Printer Friendly

: Off the rails.

THE last time I ate in the Station Hotel was way back in the late 1960s when I had a T-bone steak so good that I still remember it. This meal too was unforgettable but for different reasons.

The Station Hotel is a beautiful old building made of red brick known to the locals as ``The Killer''.

Its half-timbered walls and leaded windows cry out to be black and white but instead is painted bright blue with a red and yellow banner hanging out front which gives it an air of the circus.

My beloved and I were joined by my daughter Shereen and her boyfriend, Neal.

Ruth, the waitress, brought us the menu which offered to replace the meals of dissatisfied diners. It was to prove an ominous sign.

But still, at that stage, everything looked very good.

Neal and Shereen too were hungry. For starters, Neal chose the soup and the rest of us chose the `Famous Mixed Dippers', the menu described them as `a selection of breaded mushrooms, home cooked potato slices, battered onion rings, crispy battered chicken strips, breaded garlic and ginger prawns served with two dipsranch dressing and sweet chilli'.

Neal's soup was chunky vegetable - it looked nice and it was served with a rustic roll, but it was very bland.

The dippers arrived and they were awful. The mushrooms were covered in what seemed like the culinary version of sand and cement.

The prawns were without trace of either garlic or ginger that I could discern and though the coating on everything was hard and dry the whole dish swam in grease, the chilli dressing tasted like diluted cheap jam and the potato slices were dreadful, hard without crispness with an unidentifiable aftertaste that was very unpleasant. We were all disappointed but looked forward to the main course.

My beloved and Neal had ordered the 10 oz rumps with mushrooms.

Shereen had chosen an 8 oz peppered sirloin, described as ``8oz sirloin with a creamy peppercorn sauce dusted with cracked peppers''.

I chose the steak and prawn combo. All the meals were served with ``crisp and fresh mixed leaf salad tossed in tomato and onion''.

The salad was not a selection of fresh leaves; it was as limp as an undertaker's handshake and looked gritty and unwashed. Ruth saw us peering at it, as though it held the answer to the mysteries of life, and brought a replacement bowl of fresher leaves.

The rest of the meals arrived. Shereen's sauce was a somewhat unexpected orange colour and, search though we did, there was not a single peppercorn or flake of cracked pepper to be seen. She said it ruined the flavour of the steak so much that she couldn't eat it.

In fairness, Ruth immediately changed it and came back with a new steak accompanied by a small gravy boat of mushroom sauce.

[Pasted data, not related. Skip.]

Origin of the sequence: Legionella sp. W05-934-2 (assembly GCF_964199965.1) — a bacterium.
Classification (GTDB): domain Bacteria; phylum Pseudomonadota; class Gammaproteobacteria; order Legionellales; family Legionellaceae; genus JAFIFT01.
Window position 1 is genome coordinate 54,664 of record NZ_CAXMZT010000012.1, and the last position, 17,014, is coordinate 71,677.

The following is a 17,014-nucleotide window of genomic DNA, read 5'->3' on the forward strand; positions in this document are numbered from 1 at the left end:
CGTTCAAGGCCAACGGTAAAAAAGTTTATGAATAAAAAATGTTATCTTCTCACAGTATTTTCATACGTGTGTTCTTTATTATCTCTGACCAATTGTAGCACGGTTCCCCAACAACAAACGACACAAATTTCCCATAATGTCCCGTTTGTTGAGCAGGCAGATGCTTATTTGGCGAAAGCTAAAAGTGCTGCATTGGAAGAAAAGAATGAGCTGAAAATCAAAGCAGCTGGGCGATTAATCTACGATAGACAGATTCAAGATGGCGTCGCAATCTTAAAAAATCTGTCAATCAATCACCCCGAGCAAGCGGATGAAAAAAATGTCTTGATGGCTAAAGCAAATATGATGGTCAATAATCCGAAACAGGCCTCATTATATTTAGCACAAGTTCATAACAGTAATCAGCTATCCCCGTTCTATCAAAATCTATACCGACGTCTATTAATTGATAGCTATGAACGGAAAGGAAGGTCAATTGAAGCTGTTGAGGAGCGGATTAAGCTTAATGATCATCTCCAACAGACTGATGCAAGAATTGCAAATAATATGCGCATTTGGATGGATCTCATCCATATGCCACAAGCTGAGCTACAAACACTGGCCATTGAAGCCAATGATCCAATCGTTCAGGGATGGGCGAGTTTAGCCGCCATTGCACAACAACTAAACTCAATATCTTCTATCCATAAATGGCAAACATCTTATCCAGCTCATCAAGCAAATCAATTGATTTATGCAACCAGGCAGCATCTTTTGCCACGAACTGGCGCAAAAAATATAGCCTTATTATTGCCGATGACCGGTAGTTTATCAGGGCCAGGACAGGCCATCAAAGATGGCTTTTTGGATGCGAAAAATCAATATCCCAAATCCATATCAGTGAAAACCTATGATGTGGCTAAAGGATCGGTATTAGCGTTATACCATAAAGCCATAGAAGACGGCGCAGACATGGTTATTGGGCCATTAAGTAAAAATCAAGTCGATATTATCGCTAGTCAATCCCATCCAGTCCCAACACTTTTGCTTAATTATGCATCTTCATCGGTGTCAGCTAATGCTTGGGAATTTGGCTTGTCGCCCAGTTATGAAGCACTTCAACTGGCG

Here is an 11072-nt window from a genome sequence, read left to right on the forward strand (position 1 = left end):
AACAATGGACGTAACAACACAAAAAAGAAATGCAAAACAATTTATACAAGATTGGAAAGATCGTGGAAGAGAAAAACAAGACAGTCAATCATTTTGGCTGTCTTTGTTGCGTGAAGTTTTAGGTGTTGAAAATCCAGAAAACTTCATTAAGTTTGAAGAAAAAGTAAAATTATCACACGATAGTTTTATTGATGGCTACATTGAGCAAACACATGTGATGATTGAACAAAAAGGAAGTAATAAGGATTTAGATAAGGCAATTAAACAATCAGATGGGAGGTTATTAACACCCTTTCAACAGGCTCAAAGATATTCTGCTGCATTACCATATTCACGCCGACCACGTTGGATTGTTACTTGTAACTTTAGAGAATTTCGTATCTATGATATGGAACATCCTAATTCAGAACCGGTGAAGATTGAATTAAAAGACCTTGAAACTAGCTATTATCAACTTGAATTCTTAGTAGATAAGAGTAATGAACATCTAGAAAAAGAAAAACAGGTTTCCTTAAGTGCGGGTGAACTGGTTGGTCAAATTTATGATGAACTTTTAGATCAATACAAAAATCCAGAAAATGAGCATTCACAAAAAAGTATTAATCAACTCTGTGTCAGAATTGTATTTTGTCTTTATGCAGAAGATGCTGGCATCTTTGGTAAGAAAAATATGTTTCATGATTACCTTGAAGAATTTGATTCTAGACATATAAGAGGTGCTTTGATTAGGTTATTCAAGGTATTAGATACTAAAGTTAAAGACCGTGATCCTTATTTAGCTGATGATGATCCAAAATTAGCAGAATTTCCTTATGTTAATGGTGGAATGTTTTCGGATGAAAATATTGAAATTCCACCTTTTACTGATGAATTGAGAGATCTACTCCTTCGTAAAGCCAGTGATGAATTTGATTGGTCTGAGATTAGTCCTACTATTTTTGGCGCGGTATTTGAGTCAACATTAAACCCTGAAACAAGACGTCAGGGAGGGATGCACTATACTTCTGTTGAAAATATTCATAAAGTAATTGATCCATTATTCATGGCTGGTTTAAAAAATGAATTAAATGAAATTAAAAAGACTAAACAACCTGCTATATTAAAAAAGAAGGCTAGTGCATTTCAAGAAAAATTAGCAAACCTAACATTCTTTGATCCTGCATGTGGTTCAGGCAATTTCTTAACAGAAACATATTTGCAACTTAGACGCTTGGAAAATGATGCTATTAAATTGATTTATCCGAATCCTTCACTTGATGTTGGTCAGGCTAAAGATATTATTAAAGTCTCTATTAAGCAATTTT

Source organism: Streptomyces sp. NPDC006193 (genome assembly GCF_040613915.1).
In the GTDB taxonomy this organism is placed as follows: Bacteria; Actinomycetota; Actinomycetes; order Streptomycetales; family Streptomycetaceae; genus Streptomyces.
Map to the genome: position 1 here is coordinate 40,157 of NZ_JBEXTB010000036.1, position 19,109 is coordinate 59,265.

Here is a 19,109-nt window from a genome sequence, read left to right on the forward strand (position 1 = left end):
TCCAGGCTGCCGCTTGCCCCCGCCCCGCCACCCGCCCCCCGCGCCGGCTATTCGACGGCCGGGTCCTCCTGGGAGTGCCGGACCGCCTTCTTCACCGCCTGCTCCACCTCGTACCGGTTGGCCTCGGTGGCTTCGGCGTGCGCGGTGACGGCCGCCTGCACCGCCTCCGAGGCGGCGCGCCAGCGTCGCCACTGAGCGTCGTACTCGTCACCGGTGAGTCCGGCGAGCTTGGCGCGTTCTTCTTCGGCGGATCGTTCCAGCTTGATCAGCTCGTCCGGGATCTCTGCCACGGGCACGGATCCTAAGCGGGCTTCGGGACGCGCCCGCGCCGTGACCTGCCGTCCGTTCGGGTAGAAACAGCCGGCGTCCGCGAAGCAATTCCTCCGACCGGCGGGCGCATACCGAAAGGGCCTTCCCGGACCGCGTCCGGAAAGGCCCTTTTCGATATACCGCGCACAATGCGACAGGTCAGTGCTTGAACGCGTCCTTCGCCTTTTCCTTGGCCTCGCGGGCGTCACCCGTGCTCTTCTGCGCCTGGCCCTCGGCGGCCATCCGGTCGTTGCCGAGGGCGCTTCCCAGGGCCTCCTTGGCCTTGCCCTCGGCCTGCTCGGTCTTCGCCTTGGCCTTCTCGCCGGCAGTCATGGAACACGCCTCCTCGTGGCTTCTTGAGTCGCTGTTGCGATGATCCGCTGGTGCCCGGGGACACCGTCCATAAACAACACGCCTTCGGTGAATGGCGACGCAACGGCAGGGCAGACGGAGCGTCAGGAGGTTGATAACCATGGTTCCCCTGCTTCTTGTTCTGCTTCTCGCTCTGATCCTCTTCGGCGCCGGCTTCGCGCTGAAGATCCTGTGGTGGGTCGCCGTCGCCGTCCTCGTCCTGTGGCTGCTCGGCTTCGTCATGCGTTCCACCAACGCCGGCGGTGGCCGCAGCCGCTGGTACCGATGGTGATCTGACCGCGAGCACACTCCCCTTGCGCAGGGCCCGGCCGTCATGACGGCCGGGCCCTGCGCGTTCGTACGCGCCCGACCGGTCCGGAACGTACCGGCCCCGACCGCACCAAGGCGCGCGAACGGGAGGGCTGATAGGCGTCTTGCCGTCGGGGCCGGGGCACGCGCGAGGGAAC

She apologised for the first sauce, saying the chef had recently changed it to a red pepper version. It was lucky the second sauce hadn't been poured over her meat as the taste was indescribable. It certainly tasted nothing like the chopped mushrooms in it and was, without fear of contradiction, the most repulsive sauce I have ever tasted, with a sweetness that belied the mushrooms.

Three sorry-looking prawns sat on top of my steak and, as it was clear they were the same type that had been in the dippers, I didn't hold out much hope for them.

Our chips came dripping in grease with some a lot darker than others. None of us could eat them. Even my beloved, who hates to leave anything on the plate as he sees it as an insult to the chef, couldn't eat the chips.

The ice cream dessert, which the men had, managed to have no flavour. Shereen and I shared a giant profiterole which was quite nice but served with squirty cream and the same tasteless ice cream.

I don't like to criticise anyone's efforts, but I can only find two good things about the whole experience - the steaks were good and Ruth's waitress service was excellent. She needed to be the Koffi Annan of the restaurant world to go between the chef and diners. I don't know if it was the quality of the food or the cooking.

Maybe the chef was having a bad day - maybe it was a mix of both but, with all that grease, it gave the nickname `the Killer' a whole new meaning. Sorry.

the bill

3 mixed dippers, pounds 3.50 each; 1 soup, pounds 2.50; two 10 oz rump steaks, pounds 10.45 each; 8oz peppered sirloin, pounds 11.45; steak and prawn combo, pounds 12.00.

All the above served with flat mushrooms added 50p to each meal; 1 profiterole, pounds 3.75; two ice cream desserts, pounds 4.50; two split orange juice, pounds 2.04; half Stella Artois pounds 1.12. Total pounds 68.76


Station Hotel Beefeater, Llandudno Junction. Tel: 01492 581259 Service: excellent Surroundings: bizarre colours in dining area Food: varied menu, two vegetarian dishes.

Disabled access: no problem.


Dorinda McCann at the Station Hotel Beefeater Llandudno Junction
No portion of this article can be reproduced without the express written permission from the copyright holder.
Copyright 2002 Gale, Cengage Learning. All rights reserved.

Article Details
Printer friendly Cite/link Email Feedback
Title Annotation:Features
Publication:Daily Post (Liverpool, England)
Date:Jun 8, 2002
Previous Article:: Turning Vietnamese; OUR sole experience of Vietnamese cuisine has been in Paris. But we were intrigued by reports that in darkest Allerton a...
Next Article:: Majolica Magic.

Related Articles
Brian Reade's Column: Greedy scabs go off the rails.
Mirror M@ilbox: Law's off the rails.
Mirror M@ilbox: Law's off the rails.
Shelagh Fogarty column: Train design has gone seriously off the rails.
Irish designs Rail-ly are in fashion; Pick of the day.. Off The Rails, RTE1, 8.30pm.

Terms of use | Privacy policy | Copyright © 2019 Farlex, Inc. | Feedback | For webmasters